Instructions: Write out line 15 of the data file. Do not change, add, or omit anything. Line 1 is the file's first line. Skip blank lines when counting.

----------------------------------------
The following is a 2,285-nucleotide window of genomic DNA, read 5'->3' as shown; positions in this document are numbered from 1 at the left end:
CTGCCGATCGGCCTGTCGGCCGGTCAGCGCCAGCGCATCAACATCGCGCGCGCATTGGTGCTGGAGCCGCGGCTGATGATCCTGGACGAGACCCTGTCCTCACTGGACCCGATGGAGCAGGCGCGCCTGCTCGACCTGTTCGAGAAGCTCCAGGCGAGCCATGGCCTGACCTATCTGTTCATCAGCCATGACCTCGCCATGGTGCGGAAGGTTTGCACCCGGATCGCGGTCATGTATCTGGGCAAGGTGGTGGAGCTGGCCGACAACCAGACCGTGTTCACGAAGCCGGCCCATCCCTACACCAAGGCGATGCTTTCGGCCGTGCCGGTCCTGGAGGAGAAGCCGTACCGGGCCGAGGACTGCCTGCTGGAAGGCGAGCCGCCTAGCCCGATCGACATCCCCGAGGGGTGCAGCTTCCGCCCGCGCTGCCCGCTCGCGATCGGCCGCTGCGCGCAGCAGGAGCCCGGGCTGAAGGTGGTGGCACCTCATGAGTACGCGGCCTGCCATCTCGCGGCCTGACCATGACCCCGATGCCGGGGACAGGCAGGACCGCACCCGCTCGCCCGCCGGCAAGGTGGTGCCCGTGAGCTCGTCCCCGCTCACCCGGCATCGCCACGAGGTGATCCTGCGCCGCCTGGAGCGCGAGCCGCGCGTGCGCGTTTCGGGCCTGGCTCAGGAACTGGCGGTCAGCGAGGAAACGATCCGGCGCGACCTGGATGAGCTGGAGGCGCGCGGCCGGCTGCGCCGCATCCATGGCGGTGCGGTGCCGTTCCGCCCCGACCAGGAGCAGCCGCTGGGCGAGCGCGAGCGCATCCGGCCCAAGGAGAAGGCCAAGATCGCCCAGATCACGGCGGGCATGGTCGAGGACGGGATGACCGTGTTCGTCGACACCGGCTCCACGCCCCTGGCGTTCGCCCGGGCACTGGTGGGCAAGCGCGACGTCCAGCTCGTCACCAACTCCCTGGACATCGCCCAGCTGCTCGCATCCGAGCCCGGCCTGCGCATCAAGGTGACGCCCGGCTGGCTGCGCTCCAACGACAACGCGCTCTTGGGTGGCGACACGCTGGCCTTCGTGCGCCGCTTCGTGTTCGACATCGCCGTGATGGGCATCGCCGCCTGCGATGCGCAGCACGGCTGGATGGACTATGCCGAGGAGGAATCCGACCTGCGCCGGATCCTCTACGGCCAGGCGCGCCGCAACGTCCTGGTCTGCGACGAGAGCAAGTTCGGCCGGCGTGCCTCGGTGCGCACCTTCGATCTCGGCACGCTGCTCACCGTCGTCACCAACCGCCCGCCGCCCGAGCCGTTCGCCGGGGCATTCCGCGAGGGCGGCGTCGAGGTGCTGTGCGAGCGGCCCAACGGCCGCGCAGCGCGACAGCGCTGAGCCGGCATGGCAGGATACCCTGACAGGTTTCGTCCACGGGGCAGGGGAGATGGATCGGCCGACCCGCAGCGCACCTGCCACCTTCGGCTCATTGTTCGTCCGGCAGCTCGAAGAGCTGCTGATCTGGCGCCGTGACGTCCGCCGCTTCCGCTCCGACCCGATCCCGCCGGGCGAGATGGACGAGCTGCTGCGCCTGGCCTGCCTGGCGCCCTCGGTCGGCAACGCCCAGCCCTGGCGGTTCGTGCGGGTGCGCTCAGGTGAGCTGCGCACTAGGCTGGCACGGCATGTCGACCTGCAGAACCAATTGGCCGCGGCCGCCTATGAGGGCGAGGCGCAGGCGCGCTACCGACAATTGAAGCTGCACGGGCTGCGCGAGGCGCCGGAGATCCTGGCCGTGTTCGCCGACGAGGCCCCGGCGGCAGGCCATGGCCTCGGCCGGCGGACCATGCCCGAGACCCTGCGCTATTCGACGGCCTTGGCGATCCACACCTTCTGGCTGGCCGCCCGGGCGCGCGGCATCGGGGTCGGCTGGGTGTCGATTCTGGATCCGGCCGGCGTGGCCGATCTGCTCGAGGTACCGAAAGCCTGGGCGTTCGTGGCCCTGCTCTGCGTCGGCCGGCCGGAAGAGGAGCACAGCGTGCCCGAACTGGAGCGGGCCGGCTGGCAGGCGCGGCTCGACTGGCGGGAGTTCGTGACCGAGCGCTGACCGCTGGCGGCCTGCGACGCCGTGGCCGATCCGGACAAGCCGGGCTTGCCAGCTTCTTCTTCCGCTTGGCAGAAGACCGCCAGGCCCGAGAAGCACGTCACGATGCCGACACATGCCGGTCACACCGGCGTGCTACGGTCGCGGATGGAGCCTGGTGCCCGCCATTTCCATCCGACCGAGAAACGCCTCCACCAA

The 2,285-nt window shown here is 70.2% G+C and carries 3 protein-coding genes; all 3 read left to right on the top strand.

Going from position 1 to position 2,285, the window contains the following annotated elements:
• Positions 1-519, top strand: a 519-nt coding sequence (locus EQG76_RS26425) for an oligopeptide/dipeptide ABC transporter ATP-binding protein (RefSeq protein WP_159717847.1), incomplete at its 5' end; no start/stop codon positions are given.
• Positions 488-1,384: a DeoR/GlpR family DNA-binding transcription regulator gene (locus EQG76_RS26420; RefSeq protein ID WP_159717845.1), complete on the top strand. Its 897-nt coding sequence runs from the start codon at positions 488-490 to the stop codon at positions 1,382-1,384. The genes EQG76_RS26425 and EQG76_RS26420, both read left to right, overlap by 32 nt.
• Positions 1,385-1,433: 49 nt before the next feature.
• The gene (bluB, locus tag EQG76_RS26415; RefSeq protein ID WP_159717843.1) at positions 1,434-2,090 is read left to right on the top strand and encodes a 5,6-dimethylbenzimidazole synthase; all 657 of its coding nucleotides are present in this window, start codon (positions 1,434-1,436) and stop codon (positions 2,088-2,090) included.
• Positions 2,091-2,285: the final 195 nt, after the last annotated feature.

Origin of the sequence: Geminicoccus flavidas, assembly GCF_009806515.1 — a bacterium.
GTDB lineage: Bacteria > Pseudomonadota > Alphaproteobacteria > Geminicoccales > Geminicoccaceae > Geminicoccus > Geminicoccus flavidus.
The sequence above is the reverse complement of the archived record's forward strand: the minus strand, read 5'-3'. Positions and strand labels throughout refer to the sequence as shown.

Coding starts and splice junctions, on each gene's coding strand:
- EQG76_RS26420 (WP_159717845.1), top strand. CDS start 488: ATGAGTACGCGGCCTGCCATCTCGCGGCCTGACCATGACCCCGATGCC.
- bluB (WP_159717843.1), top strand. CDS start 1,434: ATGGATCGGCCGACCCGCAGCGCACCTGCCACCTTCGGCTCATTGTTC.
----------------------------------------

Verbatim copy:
- bluB (WP_159717843.1), top strand. CDS start 1,434: ATGGATCGGCCGACCCGCAGCGCACCTGCCACCTTCGGCTCATTGTTC.